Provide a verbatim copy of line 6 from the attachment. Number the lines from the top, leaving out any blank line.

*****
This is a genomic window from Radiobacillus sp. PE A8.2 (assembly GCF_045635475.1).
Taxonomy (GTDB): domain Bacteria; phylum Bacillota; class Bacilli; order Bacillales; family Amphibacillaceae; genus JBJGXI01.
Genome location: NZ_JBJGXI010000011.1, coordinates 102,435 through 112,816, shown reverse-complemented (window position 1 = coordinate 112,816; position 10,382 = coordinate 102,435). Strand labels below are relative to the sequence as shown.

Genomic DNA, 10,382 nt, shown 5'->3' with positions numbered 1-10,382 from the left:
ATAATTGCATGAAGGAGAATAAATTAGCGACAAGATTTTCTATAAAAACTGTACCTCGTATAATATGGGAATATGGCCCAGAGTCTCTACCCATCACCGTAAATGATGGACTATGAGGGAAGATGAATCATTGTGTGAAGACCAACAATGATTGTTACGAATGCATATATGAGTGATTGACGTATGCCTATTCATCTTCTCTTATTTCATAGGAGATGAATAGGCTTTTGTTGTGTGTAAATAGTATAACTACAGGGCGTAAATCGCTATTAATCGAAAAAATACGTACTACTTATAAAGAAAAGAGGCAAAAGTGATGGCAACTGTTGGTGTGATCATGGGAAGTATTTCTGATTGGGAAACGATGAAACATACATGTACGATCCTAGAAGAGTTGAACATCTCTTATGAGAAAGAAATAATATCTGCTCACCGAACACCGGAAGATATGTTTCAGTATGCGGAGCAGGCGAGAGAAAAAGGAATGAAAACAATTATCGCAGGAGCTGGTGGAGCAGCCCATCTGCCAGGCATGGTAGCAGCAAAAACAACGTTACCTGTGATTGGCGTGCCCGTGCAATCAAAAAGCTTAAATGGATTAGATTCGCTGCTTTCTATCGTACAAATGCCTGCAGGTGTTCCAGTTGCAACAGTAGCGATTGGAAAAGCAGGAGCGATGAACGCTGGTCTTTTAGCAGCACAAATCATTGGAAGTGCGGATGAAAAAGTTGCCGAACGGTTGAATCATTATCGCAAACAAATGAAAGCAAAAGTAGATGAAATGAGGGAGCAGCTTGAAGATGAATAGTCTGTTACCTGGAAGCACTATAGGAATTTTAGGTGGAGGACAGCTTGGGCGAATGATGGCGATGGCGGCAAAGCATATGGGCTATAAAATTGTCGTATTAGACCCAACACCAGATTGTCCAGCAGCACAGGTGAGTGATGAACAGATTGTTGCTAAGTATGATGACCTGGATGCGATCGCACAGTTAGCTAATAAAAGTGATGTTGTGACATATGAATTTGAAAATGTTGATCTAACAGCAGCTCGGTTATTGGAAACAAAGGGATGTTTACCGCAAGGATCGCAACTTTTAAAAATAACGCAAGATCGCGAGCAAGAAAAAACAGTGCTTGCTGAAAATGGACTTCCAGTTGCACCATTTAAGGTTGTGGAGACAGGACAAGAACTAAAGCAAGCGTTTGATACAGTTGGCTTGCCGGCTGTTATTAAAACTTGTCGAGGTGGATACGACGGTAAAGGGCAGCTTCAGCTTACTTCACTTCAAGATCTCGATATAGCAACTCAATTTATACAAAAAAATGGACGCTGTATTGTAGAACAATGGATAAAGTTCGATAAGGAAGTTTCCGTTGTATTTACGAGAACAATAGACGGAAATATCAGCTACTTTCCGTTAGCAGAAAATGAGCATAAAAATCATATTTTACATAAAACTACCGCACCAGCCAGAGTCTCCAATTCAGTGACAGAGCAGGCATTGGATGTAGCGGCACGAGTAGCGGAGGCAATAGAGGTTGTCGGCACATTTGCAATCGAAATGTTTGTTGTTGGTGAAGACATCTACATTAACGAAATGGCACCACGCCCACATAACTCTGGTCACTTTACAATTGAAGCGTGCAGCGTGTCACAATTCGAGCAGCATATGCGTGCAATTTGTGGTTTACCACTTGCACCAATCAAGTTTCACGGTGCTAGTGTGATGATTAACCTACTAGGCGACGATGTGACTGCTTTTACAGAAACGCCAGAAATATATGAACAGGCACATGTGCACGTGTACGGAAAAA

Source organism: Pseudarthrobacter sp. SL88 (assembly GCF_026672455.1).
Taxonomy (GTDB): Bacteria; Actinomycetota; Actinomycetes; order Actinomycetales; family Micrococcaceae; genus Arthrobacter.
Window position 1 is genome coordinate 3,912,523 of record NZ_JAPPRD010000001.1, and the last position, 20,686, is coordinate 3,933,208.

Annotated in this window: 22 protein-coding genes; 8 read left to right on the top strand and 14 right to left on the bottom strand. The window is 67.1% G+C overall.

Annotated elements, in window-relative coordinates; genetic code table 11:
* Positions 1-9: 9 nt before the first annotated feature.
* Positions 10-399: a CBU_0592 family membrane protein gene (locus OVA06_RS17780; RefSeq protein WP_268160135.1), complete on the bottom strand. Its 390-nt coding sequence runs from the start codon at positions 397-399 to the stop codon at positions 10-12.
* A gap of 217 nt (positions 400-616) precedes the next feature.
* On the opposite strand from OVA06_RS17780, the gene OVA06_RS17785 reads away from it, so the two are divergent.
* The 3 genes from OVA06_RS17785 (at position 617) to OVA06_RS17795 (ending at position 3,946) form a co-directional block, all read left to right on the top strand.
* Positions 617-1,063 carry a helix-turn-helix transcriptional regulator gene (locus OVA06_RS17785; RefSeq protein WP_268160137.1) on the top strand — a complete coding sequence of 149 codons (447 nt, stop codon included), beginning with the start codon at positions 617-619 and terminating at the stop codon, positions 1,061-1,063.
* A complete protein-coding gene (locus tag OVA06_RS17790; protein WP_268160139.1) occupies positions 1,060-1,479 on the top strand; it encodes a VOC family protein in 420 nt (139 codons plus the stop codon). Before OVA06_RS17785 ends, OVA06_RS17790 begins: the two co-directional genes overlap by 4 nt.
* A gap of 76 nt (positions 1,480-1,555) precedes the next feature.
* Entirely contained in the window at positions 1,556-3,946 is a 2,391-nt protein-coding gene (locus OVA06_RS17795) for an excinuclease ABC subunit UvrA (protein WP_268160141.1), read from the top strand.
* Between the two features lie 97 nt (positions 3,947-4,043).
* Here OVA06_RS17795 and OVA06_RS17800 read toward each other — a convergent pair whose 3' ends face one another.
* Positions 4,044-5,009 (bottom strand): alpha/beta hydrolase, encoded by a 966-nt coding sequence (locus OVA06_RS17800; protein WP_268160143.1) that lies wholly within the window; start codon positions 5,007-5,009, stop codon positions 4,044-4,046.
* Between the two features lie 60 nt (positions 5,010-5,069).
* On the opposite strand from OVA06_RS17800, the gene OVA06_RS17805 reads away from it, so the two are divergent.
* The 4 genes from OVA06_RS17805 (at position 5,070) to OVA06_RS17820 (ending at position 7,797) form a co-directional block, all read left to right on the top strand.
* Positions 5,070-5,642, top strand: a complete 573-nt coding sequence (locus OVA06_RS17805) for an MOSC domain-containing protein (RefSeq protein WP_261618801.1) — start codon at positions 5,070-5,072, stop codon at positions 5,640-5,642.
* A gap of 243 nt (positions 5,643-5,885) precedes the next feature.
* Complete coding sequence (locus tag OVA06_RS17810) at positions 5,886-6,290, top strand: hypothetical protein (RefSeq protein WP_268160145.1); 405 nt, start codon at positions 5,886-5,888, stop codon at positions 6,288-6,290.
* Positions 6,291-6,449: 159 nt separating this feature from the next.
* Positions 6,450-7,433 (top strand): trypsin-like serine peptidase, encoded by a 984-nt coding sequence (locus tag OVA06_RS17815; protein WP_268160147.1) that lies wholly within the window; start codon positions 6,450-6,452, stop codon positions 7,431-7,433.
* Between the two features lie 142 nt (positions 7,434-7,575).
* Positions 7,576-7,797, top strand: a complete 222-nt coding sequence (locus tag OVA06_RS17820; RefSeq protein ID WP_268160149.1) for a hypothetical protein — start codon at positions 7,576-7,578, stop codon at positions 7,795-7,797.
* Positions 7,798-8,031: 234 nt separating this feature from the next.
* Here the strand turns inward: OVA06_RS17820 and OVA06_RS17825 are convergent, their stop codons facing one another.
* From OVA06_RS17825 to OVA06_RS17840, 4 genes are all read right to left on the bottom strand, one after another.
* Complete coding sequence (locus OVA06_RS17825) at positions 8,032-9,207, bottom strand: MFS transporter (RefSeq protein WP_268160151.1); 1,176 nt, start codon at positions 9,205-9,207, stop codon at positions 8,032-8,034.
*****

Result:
Source organism: Pseudarthrobacter sp. SL88 (assembly GCF_026672455.1).